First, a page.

Khalilah Joi has a burgeoning career as an actress with a sizzle reel comprised of diverse roles. Much of her fan base fell in love with her character, Wendy, who appeared in multiple shows in the Black & Sexy TV universe, a streaming service geared toward African American millennials and Gen-Zers. One of Joi’s most heavy-hitting roles to date is that of a rape victim in a powerful episode of Grey’s Anatomy that aired last spring.
Joi’s latest role is a complete 180, though—and a serendipitous one at that. She’s one of the leads in Baking Christmas, an OWN original movie which debuts on Friday as part of the network’s recent foray into original holiday films.
“I love Christmas! Like, I am that person who gets on people’s nerves,” Joi tells Fast Company. “I am the person who is constantly fighting not to play Christmas music all day because I try to hold off until Thanksgiving just to be respectful, and I have always adored Christmas.”
Baking Christmas, which also stars Tim Reid, Aloma Wright, and Jackée Harry, features a family whose matriarch plans to retire from her successful business—a bakery named Patty Cakes—and pass it down to one of her three children, each of whom are qualified to run the business in a different way. Joi plays Jennifer, one of the children vying for a spot to continue the family’s legacy. Obviously, this won’t be an easy task, and the journey, amid the shenanigans, will teach lessons about family and togetherness just in time for the holiday season.
It’s a standard feel-good Christmas movie—the type of movie that will elicit mixed reactions as this genre tends to do. Yet ironically, even the Grinches among us still have a little bit of joy lurking beneath tough exteriors during this time of year. But sometimes all it takes is a little bit of Joi (pun intended). Fast Company chatted with Joi, who shared that she has always wanted to be in a Christmas movie and why Scrooges need to just give into the cheer.
Fast Company: People seem so overwhelmingly anti these days when it comes to Christmas movies. But there’s no better person to make the case in favor of a Christmas film than someone who loves the season and is actually starring in one.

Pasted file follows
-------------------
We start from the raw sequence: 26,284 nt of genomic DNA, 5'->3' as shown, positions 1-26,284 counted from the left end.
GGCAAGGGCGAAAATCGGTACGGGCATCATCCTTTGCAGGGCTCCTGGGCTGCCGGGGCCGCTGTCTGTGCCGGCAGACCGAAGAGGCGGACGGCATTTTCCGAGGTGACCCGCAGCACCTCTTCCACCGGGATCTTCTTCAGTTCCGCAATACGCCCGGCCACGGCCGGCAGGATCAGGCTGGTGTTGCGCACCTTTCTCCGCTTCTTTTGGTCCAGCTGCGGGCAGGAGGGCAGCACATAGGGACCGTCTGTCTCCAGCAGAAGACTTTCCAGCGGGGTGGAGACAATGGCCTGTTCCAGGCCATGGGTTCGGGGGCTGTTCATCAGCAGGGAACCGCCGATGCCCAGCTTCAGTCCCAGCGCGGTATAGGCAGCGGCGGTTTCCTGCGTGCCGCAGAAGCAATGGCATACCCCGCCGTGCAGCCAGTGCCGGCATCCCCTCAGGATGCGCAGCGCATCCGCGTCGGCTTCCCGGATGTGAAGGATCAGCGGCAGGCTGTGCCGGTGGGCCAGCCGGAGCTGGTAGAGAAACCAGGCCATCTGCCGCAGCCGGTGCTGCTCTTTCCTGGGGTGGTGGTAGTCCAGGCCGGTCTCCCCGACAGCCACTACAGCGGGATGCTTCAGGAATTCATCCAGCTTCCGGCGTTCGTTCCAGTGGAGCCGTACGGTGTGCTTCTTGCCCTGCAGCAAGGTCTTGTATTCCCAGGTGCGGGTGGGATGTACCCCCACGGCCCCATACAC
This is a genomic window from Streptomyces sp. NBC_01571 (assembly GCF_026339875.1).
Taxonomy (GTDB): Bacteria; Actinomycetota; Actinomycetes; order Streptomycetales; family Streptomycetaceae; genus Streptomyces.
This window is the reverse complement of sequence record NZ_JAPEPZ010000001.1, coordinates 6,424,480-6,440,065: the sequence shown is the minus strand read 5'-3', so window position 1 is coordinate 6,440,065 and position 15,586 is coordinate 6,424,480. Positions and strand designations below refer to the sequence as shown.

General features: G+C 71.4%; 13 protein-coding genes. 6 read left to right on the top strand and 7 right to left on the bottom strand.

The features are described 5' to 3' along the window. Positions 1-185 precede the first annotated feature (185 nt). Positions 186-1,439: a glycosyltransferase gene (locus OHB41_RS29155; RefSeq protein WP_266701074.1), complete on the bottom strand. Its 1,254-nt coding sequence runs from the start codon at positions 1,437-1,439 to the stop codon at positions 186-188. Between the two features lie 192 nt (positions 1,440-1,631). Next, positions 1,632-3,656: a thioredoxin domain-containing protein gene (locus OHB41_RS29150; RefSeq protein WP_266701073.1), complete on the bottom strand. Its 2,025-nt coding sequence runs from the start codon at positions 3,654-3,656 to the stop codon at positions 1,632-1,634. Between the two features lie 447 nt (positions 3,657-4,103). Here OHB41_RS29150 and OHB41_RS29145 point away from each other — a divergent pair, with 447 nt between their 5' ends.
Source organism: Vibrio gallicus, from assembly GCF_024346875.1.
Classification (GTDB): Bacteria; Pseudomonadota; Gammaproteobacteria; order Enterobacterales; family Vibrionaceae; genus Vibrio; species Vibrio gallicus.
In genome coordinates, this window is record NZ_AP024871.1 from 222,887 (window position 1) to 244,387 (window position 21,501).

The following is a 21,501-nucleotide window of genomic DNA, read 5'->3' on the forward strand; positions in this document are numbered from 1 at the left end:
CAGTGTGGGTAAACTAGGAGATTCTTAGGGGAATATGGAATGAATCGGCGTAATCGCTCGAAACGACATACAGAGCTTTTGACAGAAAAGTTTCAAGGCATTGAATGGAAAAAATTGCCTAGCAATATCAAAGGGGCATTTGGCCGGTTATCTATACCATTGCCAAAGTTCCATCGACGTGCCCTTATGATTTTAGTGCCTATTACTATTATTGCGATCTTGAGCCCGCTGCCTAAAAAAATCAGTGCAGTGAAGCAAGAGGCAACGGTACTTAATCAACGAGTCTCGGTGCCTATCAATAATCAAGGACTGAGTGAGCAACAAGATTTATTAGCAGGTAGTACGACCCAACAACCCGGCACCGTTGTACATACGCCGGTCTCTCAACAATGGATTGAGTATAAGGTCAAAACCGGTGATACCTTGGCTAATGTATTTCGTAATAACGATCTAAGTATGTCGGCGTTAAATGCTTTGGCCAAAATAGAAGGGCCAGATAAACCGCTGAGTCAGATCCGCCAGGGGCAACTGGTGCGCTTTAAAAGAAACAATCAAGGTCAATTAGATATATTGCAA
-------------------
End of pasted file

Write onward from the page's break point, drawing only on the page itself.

Khalilah Joi: Holiday films are an important part of pop culture because one, a lot of them stand the test of time. There are movies, particularly Christmas movies, that we’ve been watching since the 1950s, like It’s a Wonderful Life. It’s these very earnest, genuine things that people relate to no matter what generation you’re in. We have these movies that have been out for decades, that little kids watch today and they love them, and there’s something really special about that. Not a lot of movies can do that. When I go back and watch the movies I loved as a kid, [some of them] don’t hold up. You watch them later and they’re not good anymore, but I think a lot of holiday films do that. And I think the reason they do that is because they speak to a part in all of us, whether we want to admit it or not, that kind of misses the magic of what it is to be a child and to believe in miracles in that way. When you’re a kid and you don’t have the cynicism, and you don’t have all the worries and adult stuff on you, all you feel is the warmth and the love.
I know everybody’s situations are different, but I hope people feel warmth and love and camaraderie and fellowship. A lot of people long for that in their adult lives, too, and that’s why we go back to these tried-and-true films that make us remember what that felt like. There’s a sense of nostalgia and a sense of home and the sense of well-being that kind of washes over you that I think is wonderful. I don’t know why anybody wouldn’t love that. It’s just a great feeling, and I think it’s important for us to remember that innocence and that magic.